Lam Ong v. Pacific Motor Trucking Corp.

Annotate this Case
[Civ. No. 10990. Second Appellate District, Division Two. August 26, 1936.]

LAM ONG, as Administrator, etc., Respondent, v. PACIFIC MOTOR TRUCKING CORPORATION (a Corporation) et al., Appellants.

COUNSEL

W. I. Gilbert for Appellants.

Harry M. Irwin and Everett H. Mills for Respondent.

OPINION

Wood, J.

Plaintiff obtained a jury's verdict in the sum of $5,000 to compensate for the wrongful death of Lim Duck Ning, alleged to have been caused by the negligence of defendants. The trial court granted the motion of defendants for judgment notwithstanding the verdict. Upon appeal the judgment was reversed with instructions to the superior court to enter judgment in accordance with the verdict. The facts are set forth in the opinion on the former appeal. (Lam Ong v. Pacific Motor Trucking Corp. et al., 10 Cal. App. 2d 329 [51 PaCal.2d 1112].) It was held on that appeal that there was sufficient evidence to establish heirship and that on the evidence introduced it was the jury's function to determine the question of contributory negligence. Upon receipt of the remittitur the superior court entered judgment in favor of plaintiff, and defendants now appeal from this judgment, basing their appeal upon the claim that the court erred in its instructions to the jury.

[1] Defendants contend that they were prejudiced by the giving of an instruction that deceased was presumed to have exercised reasonable care for his own protection and safety. Many decisions have been cited in the briefs in which the giving of this instruction has been discussed. We are satisfied, however, that the decision in the leading case of Smellie v. Southern Pac. Co., 212 Cal. 540 [299 P. 529], disposes of defendants' contention. In that case Mr. Smellie [16 Cal. App. 2d 276] was riding on a truck driven by defendant Ireland. As the truck approached a railroad crossing a freight train passed, and as soon as it had cleared the crossing Ireland started his truck in an attempt to cross the main track. The truck was hit by a passenger train which was traveling on the main track at a high rate of speed. Smellie's heirs sued both the railroad company, and the driver of the truck. Mr. Ireland was called as a witness for plaintiffs under section 2055 of the Code of Civil Procedure. Upon cross-examination he testified that the deceased, who was sitting by his side, said: "It is all clear, let's go." Thorough consideration was given to this case by the court, both in department and in bank, and in an exhaustive and well-reasoned opinion the court not only held that plaintiffs were not bound by the testimony of defendant Ireland under the circumstances, but also that regardless of the status of the witness under section 2055 his testimony was not sufficient to deprive the plaintiffs of the right to an instruction similar to the one attacked by defendants on this appeal. The court quoted with approval from the decision in the case of Mar Shee v. Maryland Assur. Corp., 190 Cal. 1 [210 P. 269]: "In the Mar Shee case it was held that a fact is proved against a party relying on the presumption 'by the uncontradicted testimony of the party himself, or of his witnesses, under circumstances which afford no indication that the testimony was the product of mistake or inadvertence, and that when the fact so proved is wholly irreconcilable with the presumption sought to be invoked, the latter is dispelled and disappears from the case'. ... It is argued by defendants that since the statute itself (sec. 1963, Code Civ. Proc.), before enumerating the disputable presumptions, declares that said presumptions 'are satisfactory, if uncontradicted', and that they 'may be controverted by other evidence', it must follow that if they are contradicted or controverted they fade out and disappear from the case. As has been seen they do disappear when contradicted or controverted by the evidence of the party relying upon them, with the qualification stated in the Mar Shee case, but it is not correct to say that under the code section and the effect given to it by the court they vanish from the case as a matter of law when contradicted or controverted by the party against whom they are invoked. ... When the presumption [16 Cal. App. 2d 277] is invoked by a party and his evidence is not inconsistent therewith, it is in the case, provided, of course, the evidence sufficiently establishes a sphere or field within which the presumption can operate." The court pointed out certain inherent weaknesses in the testimony of Ireland and concluded: "To invoke a rule which would deprive a party of the right to have jury pass upon the weight of evidence of this character would be contrary to an unbroken line of decisions of this court, and its effect would be in many instances to deprive a party to an action of the right, guaranteed to him by the law of this state, to a trial by jury. We are, therefore, of the opinion that the testimony of Ireland, as against the presumption that the deceased took ordinary care of his own concerns, was not sufficient as a matter of law to dispel said presumption, but, on the other hand, merely tended to create a conflict with said presumption, which it was the right of the appellants to have passed upon by the jury in its final deliberations, and not by the court on a motion for a directed verdict." In the case now before us, like the Smellie case, the injured party was killed. Plaintiff presented two eye-witnesses, but it cannot be successfully contended that their testimony was "wholly irreconcilable" with the presumption concerning which the jury was instructed. Indeed it is difficult to see how their testimony can be held to be in any way inconsistent with the presumption.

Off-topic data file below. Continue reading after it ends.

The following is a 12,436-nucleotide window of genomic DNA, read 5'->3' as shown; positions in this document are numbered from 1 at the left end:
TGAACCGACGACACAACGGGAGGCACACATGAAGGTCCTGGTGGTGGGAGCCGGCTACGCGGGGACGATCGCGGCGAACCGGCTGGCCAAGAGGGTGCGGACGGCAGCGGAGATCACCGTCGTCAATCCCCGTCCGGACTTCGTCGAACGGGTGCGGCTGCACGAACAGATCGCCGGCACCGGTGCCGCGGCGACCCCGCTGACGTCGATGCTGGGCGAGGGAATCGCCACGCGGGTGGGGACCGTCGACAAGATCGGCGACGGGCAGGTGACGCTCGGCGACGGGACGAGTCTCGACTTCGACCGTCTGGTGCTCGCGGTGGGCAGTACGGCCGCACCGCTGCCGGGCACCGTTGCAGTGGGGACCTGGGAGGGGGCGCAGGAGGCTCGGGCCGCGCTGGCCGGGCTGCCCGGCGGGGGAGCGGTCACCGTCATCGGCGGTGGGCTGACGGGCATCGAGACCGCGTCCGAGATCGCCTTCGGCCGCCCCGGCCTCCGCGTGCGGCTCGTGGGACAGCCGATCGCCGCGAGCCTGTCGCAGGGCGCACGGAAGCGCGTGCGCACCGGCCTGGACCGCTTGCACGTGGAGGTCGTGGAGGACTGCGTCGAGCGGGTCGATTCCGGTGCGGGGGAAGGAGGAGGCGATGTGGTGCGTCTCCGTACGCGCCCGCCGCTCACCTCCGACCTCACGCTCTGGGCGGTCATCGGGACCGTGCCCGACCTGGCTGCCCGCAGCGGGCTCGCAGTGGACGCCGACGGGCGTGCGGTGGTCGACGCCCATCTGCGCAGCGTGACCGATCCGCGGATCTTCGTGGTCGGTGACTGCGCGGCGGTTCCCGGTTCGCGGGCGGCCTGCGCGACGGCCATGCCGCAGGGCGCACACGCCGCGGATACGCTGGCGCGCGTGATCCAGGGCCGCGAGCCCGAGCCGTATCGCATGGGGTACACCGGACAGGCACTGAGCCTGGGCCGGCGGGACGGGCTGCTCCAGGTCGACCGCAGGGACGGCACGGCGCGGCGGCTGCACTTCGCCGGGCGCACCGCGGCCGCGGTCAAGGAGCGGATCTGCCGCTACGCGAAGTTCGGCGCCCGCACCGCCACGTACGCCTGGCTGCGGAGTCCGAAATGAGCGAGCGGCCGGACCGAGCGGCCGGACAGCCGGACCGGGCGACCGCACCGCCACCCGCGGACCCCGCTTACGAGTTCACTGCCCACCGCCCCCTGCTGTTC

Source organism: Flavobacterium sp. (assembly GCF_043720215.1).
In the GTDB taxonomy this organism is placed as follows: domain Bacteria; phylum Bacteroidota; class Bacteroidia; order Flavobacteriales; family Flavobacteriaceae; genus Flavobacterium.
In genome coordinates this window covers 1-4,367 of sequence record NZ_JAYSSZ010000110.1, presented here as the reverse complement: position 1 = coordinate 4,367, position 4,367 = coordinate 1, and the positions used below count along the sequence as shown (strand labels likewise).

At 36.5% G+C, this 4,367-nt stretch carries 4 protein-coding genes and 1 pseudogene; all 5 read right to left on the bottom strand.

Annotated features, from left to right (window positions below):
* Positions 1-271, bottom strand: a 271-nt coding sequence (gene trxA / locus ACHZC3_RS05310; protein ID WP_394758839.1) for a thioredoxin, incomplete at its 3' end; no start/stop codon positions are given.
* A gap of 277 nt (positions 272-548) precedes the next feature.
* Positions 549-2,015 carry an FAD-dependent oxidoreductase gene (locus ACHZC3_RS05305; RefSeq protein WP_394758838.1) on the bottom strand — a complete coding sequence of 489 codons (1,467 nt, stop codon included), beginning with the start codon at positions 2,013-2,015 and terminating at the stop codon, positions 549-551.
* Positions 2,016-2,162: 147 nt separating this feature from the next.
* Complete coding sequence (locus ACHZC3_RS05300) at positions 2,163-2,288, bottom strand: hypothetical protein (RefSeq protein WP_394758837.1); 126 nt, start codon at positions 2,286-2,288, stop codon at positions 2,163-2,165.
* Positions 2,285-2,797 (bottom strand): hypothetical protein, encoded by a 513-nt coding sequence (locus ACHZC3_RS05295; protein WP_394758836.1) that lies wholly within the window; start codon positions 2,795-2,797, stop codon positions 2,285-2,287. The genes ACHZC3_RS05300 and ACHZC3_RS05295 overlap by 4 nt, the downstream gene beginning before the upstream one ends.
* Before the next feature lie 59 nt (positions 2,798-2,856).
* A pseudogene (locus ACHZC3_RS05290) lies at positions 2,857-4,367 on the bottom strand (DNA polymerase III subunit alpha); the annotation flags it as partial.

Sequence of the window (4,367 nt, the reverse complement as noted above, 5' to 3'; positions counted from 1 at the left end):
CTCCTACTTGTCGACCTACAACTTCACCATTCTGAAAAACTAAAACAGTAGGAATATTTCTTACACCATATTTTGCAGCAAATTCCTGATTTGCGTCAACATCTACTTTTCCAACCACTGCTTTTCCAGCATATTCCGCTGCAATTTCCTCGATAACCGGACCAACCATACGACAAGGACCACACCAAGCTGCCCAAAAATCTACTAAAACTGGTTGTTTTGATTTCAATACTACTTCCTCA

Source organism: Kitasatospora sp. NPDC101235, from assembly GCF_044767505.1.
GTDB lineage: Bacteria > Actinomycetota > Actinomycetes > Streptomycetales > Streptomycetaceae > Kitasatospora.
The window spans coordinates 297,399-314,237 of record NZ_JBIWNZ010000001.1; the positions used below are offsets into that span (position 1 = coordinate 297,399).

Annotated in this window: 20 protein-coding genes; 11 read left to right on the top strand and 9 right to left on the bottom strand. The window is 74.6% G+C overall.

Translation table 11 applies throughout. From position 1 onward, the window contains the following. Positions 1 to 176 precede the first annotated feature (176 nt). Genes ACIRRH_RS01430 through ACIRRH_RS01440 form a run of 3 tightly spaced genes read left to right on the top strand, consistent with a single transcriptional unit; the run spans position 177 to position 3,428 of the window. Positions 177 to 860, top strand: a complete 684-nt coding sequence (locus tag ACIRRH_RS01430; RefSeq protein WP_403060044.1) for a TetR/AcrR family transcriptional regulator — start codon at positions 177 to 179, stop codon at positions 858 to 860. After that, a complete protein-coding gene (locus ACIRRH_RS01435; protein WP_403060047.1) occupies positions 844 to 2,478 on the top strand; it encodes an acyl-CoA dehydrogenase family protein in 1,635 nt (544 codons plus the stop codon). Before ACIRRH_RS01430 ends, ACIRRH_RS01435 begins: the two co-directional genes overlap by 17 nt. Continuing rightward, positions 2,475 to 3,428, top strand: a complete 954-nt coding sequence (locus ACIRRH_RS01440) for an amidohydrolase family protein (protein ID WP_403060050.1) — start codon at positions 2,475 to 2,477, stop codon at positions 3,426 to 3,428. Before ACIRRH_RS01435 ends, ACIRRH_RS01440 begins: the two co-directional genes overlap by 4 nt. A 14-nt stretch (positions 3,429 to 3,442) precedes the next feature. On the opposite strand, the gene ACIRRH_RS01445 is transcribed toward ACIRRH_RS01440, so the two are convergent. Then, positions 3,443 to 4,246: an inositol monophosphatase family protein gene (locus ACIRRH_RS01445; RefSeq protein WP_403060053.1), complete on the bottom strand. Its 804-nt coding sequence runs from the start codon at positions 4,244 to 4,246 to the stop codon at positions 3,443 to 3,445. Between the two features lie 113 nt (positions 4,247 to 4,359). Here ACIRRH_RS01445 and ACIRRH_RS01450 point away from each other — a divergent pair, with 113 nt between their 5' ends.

[2] There is another reason why defendants were not prejudiced by the giving of the instruction in question. At the request of defendants the court gave the following instruction: "You have been given certain instructions with reference to the presumption that the deceased was in the exercise of ordinary care, and have been instructed that this applied to the deceased. There is exactly the same presumption in so far as the defendants are concerned; the presumption is that every man obeys the law, and the presumption in this case is that the defendant driver was traveling at the proper rate of speed and on the proper side of the highway at all times. This presumption is in itself a species of evidence, and it shall prevail and control your deliberations until and unless the same is overcome by satisfactory evidence." It thus appears that defendants induced the court to give to the jury an instruction in their own behalf which [16 Cal. App. 2d 278] they contend should not have been given on behalf of plaintiff, and this notwithstanding that defendant Downer, the driver of the truck involved in the accident, testified concerning the circumstances of the accident. We need not pass upon the propriety of giving this instruction on behalf of defendants. (See Paulsen v. McDuffie, 4 Cal. 2d 111 [47 PaCal.2d 709].) In view of the giving of the instructions by which the presumption was made applicable to both the deceased and the truck driver, it cannot be successfully argued that defendants were prejudiced by the giving of the instruction making the presumption applicable to the conduct of the deceased. Clearly there has been no miscarriage of justice.

The judgment is affirmed.

Gould, J., pro tem., and Crail, P. J., concurred.